For years, architects and urban planners have occupied themselves with dreaming up clever new ways to revitalize America’s deteriorating urban centers – transforming warehouses into upscale lofts, finding creative new uses for aging infrastructure and creating new incentives for artists and other members of the creative class to re-locate to cities. Is it now time now for them to turn their attention to re-architecting and re-imagining another part of America suddenly plagued by a deteriorating quality of life, declining incomes and eroding home values? Yes, I’m talking about the suburbs.
After nearly four years of a McMansion mortgage crisis and new waves of Creative Class immigration into America’s leading cities, it’s time to confront a strange new phenomenon: the hollowed-out suburbs. It may not quite be the apocalyptic vision offered up by Christopher Leinberger in The Atlantic three years ago during the height of the mortgage crisis – when it was feared that empty McMansions would turn into crack dens – but it’s still bracing stuff. Indeed, the psycho-demographic pendulum appears to have shifted across America. According to most surveys, people prefer to live in walkable neighborhoods and sustainably designed communities — places that have all the perks of big-city living, as well as the goodness of green parks and good schools.
So what would it take to create these types of walkable, sustainable suburbs on a national scale?
Two architectural & design firms, Diller Scofidio + Renfro and Droog, recently hosted the Open House 2011 event where they re-imagined the classic suburban utopia – Levittown in Long Island, New York – and brainstormed ways that the suburban dream could be revitalized. They looked at what has worked in places like Manhattan and Brooklyn — places where dogwalkers, drycleaners, bohemian cafes, 24-hour bodegas and countless delivery services ease the strain of everyday urban life — and came up with suburban equivalents.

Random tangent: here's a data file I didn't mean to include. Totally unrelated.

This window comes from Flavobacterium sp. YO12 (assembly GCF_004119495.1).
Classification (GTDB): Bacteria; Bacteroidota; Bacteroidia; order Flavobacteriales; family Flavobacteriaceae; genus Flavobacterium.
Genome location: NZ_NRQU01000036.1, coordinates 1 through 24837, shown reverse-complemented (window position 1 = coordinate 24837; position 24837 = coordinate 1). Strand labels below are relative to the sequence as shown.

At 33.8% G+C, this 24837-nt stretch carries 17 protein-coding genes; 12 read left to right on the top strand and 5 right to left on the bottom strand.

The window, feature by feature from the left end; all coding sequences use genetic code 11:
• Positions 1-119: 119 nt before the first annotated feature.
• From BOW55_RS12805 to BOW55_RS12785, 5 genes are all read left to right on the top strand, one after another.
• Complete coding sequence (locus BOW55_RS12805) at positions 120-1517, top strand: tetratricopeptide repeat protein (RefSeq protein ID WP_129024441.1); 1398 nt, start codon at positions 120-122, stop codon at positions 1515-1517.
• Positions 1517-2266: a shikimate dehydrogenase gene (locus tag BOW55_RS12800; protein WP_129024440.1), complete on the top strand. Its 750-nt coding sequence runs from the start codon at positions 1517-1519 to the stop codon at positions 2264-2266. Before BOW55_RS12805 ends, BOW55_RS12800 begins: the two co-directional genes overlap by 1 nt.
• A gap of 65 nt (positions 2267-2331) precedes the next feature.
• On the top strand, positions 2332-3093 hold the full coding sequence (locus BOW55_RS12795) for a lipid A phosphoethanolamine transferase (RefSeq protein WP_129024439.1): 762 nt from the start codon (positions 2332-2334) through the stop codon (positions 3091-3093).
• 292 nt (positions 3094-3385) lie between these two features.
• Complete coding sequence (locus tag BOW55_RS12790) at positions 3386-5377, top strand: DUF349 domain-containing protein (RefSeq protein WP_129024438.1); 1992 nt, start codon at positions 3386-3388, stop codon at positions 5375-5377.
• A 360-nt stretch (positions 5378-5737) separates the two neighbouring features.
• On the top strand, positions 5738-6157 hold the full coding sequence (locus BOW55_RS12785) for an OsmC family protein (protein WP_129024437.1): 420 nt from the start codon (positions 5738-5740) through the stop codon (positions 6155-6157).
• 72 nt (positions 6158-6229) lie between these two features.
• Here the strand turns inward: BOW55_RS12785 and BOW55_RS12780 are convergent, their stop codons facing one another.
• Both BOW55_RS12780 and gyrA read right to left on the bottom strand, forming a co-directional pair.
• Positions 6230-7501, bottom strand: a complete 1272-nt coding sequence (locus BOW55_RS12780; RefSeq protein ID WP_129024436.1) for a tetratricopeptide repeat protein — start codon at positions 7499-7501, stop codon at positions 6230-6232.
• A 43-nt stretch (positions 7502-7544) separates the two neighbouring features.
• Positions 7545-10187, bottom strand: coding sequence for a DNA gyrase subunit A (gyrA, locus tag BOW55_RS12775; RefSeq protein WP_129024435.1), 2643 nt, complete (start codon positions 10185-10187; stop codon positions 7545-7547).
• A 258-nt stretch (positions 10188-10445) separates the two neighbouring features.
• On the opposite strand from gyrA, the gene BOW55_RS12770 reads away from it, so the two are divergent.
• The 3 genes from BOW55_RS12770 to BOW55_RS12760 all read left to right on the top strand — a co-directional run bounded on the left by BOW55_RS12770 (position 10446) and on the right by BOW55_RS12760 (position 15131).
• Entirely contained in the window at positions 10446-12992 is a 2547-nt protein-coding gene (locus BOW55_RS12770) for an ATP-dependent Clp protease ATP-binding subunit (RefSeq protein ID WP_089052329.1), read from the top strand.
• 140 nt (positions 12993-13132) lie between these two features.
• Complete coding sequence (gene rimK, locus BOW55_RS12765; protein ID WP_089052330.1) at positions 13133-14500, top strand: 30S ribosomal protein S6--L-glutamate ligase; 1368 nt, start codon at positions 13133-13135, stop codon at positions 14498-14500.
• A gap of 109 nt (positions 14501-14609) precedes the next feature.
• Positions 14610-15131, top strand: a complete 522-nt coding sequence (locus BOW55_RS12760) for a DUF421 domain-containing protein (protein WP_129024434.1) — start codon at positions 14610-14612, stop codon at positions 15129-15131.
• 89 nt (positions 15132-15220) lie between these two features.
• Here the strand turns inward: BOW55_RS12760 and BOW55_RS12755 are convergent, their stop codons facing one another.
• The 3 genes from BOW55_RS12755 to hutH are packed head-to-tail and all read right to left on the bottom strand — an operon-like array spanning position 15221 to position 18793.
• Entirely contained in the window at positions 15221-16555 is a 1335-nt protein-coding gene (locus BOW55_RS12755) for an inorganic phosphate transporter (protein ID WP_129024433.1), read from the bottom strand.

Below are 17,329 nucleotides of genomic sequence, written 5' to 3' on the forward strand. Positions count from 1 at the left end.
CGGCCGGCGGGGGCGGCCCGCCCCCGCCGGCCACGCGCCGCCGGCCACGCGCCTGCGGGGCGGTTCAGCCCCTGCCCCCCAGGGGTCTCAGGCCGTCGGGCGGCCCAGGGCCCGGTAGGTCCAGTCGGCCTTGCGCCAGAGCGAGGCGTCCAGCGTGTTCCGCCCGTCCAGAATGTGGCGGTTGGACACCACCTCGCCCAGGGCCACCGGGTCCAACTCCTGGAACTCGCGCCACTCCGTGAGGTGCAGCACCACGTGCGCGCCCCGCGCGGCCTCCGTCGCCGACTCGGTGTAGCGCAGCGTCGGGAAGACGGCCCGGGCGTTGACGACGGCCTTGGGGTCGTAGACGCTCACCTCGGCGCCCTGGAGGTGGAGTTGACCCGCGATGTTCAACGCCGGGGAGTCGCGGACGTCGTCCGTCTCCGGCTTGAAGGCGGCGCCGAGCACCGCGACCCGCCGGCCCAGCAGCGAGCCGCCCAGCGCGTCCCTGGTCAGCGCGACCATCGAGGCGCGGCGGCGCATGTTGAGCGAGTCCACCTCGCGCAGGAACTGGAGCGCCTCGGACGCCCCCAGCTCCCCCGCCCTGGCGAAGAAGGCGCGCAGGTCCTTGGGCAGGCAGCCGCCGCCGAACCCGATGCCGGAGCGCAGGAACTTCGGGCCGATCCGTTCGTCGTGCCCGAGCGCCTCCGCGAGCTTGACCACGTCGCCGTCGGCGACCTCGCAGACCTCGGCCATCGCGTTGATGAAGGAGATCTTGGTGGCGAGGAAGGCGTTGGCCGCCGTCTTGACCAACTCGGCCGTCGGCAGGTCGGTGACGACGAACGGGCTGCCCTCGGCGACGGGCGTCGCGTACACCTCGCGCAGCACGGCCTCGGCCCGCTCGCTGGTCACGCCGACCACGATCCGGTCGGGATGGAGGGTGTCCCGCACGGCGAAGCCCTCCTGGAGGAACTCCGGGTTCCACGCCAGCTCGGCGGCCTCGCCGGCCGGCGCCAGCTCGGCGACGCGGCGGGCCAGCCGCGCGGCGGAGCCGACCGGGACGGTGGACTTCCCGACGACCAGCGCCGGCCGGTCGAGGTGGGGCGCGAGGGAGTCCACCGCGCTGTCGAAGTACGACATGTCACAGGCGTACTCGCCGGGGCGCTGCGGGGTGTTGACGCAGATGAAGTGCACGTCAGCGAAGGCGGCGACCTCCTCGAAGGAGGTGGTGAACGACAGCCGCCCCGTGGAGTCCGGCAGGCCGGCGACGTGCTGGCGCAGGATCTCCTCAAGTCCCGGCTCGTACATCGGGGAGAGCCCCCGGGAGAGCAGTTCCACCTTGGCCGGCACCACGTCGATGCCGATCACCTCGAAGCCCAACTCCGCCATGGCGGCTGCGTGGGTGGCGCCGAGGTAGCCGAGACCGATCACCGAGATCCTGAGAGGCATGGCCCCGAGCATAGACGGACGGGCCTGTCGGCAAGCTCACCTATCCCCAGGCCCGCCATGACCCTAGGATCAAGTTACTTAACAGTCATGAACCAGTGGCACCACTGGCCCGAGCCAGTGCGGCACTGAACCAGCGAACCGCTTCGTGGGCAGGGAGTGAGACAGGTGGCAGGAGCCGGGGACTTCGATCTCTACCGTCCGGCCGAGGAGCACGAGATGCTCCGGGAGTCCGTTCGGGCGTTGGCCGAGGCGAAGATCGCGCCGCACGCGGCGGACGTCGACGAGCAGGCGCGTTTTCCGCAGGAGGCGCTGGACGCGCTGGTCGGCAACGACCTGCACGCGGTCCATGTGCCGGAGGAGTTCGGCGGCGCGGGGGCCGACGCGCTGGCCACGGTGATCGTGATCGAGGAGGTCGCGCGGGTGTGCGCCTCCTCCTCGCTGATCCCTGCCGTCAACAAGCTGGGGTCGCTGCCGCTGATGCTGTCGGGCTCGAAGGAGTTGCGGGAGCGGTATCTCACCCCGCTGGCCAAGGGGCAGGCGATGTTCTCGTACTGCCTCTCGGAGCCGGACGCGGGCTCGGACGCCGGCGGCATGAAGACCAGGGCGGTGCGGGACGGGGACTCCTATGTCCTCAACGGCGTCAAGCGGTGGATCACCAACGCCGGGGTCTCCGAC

Welcome to the Future Suburbia, a place where there are “domesticity museums,” backyard farms with takeout windows, sun roofs for tanning, and (ha!) Attention Clinics – places where suburban dwellers pay upwards of $100/hour to learn from other suburban dwellers who have re-branded themselves as service providers. According to the hosts of Open House 2011, the goal was to uncover low-cost, low-investment ways to replicate the same kind of thriving DIY, off-the-radar economy found in America’s urban centers..
What are some of the other creative ways to transform automobile-dependent Suburbia into the type of thriving live-work environments where you can bike to work, grow your own vegetables in your backyard and get your neighbors to help out with all of the little service tasks that we almost take for granted in any big urban metropolis?